I found that the choice that I had to make this morning - whether to walk along the West Highland Way or via Blackwater Reservoir - was really a non-decision. The terrain looked fairly rough heading north from the Kingshouse, and I realsied that I would miss having people to chat to on the journey. So I decided to follow the West Highland Way and with hindishgt I am glad that I made that decision.
The latter stage of the walk was dominated by the pipeline carrying water down from the hills to supply the large hydro-electric plant in Kinlochleven, which had been part of an aluminium smelting plant in the town. The large Blackwater reservoir to the east had been built by the aluminium company to supply the plant, and the pipes carrying the water down the hillside were very large. At the bottom of the hill there was a massive and very impressive spray of water could be seen where the water left the plant and joined the river - I would not like to try and canoe in that area.
The old aluminium works in Kinlochleven closed the previous summer, and as I walked past many of the buildings were being demolished. Some others have been converted into a walker's bunkhouse for people doing the West Highland Way, and the turbne hall is being refurbished with a new set of alternators to supply a smelter in Fort William with power. Apparently Scottish Power wanted to buy the hydroelectic plant, but the owners were not interested in selling.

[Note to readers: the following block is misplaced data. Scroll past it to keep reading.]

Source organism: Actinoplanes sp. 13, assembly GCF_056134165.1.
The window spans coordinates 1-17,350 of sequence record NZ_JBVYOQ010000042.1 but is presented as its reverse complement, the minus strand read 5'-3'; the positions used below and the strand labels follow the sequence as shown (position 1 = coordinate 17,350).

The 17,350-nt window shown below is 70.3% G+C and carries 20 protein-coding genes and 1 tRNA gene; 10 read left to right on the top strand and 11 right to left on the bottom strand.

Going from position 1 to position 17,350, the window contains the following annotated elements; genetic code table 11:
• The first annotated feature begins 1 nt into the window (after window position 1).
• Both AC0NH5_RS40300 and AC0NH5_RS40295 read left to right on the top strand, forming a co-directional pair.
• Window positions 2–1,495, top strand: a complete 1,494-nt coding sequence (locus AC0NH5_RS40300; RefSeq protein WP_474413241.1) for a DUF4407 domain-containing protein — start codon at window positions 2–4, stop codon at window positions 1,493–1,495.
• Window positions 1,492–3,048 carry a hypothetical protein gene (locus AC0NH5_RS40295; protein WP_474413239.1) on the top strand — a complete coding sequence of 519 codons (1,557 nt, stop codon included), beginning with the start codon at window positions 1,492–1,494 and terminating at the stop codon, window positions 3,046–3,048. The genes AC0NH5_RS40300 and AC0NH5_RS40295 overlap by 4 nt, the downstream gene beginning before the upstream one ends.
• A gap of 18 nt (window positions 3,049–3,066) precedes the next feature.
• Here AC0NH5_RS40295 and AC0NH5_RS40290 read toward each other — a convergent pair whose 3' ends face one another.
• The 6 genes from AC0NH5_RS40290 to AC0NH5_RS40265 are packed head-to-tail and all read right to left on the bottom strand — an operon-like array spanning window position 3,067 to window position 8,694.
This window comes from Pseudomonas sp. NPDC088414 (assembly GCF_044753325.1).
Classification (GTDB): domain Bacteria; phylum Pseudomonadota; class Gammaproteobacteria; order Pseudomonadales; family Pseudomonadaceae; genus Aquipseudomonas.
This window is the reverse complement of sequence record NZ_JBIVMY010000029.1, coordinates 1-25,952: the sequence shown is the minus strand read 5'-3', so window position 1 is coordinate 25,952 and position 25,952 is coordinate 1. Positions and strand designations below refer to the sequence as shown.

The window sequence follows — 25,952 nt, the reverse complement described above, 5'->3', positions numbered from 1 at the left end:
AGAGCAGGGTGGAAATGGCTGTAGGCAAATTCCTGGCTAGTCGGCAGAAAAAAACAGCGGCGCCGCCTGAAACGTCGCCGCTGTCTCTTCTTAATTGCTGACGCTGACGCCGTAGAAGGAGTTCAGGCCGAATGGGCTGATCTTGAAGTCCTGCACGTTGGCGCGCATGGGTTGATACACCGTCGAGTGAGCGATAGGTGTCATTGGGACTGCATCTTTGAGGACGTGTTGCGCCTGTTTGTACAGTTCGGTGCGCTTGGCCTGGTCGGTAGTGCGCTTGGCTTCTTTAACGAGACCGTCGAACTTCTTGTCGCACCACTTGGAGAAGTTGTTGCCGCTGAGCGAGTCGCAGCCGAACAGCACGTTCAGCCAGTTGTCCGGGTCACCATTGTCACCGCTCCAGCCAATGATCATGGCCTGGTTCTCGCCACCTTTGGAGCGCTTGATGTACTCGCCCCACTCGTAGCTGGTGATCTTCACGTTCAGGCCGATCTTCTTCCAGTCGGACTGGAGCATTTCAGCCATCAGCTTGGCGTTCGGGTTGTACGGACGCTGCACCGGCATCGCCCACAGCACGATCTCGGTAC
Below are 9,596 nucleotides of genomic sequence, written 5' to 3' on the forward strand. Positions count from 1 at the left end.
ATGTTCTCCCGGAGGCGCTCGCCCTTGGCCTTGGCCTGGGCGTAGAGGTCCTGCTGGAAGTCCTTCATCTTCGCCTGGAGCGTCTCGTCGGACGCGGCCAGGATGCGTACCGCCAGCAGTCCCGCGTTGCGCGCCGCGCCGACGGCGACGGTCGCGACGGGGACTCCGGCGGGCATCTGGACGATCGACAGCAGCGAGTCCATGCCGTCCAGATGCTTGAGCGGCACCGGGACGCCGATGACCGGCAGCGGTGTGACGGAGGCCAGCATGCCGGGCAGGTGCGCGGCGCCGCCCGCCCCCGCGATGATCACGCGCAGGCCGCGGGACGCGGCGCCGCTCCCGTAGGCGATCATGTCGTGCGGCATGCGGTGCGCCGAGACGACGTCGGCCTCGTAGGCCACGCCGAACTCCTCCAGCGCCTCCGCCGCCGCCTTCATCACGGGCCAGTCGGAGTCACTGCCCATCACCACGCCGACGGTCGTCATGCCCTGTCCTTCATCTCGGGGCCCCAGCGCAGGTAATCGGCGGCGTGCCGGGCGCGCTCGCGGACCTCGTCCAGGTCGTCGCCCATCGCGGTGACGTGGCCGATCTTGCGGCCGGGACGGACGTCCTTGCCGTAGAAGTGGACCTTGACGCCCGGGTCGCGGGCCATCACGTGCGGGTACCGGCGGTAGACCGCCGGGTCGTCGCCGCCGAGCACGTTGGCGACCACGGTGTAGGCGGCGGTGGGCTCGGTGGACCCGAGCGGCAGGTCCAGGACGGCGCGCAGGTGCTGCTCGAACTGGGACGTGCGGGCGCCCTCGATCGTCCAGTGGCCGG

I must admit that I quite liked the town, despite the fact that it was obviously an industrial town. It is in a beautiful setting, and despite the closure of the aluminium smelter the people seemed quite upbeat. This made me feel quite positive, and I will hgave to visit the town again sometime, perhaps to walk up the valley to the east that leads up to Blackwater Reservoir.
Leave the Kings House Hotel and use the bridge that is just behind it to cross the river. Head north down a track until it ends at a T-junction with another track. Turn left down this track and follow it past Queenshouse. Shortly before it meets the A82(T) a path leads off to the right. This path follows the Old Military Road as it ascends to about 310 metres, before descending slowly to meet the A82(T) beside some woodland at Altnafeadh.
There is a section of a few yards where the track joins the road and you have only a narrow verge to go on. After the wooded area ends a path leads off the road and up the hill to the right. At first the ascent is gradual as it follows the Allt a' Mhain, but it soon steepens and the path starts to zigzag as it ascends. This part of the path is known as the Devil's Staircase and is a surprisingly hard slog, but eventually the top of the climb is reached in a pass bewtween Stob Mhic Mhartuin to the west and Beinn Bheag to the east. At 548 metres this is the highest point on the West Highland Way, and there are some lovdly views available of the Mamores to the north.